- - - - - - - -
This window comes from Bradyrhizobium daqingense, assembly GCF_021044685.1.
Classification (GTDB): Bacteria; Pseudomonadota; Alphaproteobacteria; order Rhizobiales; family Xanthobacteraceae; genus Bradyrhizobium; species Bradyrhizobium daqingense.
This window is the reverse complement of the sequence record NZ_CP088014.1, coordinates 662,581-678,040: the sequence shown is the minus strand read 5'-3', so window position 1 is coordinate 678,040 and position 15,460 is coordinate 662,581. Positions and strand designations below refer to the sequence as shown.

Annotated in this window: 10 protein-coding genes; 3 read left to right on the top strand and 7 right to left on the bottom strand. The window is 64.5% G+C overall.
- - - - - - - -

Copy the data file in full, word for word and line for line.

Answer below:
This window comes from Bradyrhizobium daqingense, assembly GCF_021044685.1.
Classification (GTDB): Bacteria; Pseudomonadota; Alphaproteobacteria; order Rhizobiales; family Xanthobacteraceae; genus Bradyrhizobium; species Bradyrhizobium daqingense.
This window is the reverse complement of the sequence record NZ_CP088014.1, coordinates 662,581-678,040: the sequence shown is the minus strand read 5'-3', so window position 1 is coordinate 678,040 and position 15,460 is coordinate 662,581. Positions and strand designations below refer to the sequence as shown.

Annotated in this window: 10 protein-coding genes; 3 read left to right on the top strand and 7 right to left on the bottom strand. The window is 64.5% G+C overall.